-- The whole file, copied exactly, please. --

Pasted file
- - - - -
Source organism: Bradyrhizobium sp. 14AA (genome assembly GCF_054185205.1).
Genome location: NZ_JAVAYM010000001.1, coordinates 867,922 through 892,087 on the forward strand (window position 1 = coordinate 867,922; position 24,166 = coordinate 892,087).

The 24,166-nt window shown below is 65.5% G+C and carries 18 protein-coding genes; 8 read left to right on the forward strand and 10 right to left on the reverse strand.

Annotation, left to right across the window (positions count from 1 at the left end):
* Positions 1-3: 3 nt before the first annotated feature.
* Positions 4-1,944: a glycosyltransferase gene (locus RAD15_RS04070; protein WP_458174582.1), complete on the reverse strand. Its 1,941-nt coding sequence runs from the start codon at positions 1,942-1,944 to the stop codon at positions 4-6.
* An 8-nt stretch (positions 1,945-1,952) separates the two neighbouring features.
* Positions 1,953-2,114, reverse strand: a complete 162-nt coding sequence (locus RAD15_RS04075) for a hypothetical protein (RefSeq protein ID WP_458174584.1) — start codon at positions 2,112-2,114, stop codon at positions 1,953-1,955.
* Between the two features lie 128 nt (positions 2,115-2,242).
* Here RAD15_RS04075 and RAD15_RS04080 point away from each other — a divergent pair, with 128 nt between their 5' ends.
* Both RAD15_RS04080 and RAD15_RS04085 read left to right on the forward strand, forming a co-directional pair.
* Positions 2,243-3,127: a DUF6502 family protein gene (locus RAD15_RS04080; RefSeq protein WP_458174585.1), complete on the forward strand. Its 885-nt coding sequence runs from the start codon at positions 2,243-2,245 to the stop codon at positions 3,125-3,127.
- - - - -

Source organism: Bradyrhizobium sp. 14AA (genome assembly GCF_054185205.1).
Genome location: NZ_JAVAYM010000001.1, coordinates 867,922 through 892,087 on the forward strand (window position 1 = coordinate 867,922; position 24,166 = coordinate 892,087).

The 24,166-nt window shown below is 65.5% G+C and carries 18 protein-coding genes; 8 read left to right on the forward strand and 10 right to left on the reverse strand.

Annotation, left to right across the window (positions count from 1 at the left end):
* Positions 1-3: 3 nt before the first annotated feature.
* Positions 4-1,944: a glycosyltransferase gene (locus RAD15_RS04070; protein WP_458174582.1), complete on the reverse strand. Its 1,941-nt coding sequence runs from the start codon at positions 1,942-1,944 to the stop codon at positions 4-6.
* An 8-nt stretch (positions 1,945-1,952) separates the two neighbouring features.
* Positions 1,953-2,114, reverse strand: a complete 162-nt coding sequence (locus RAD15_RS04075) for a hypothetical protein (RefSeq protein ID WP_458174584.1) — start codon at positions 2,112-2,114, stop codon at positions 1,953-1,955.
* Between the two features lie 128 nt (positions 2,115-2,242).
* Here RAD15_RS04075 and RAD15_RS04080 point away from each other — a divergent pair, with 128 nt between their 5' ends.
* Both RAD15_RS04080 and RAD15_RS04085 read left to right on the forward strand, forming a co-directional pair.
* Positions 2,243-3,127: a DUF6502 family protein gene (locus RAD15_RS04080; RefSeq protein WP_458174585.1), complete on the forward strand. Its 885-nt coding sequence runs from the start codon at positions 2,243-2,245 to the stop codon at positions 3,125-3,127.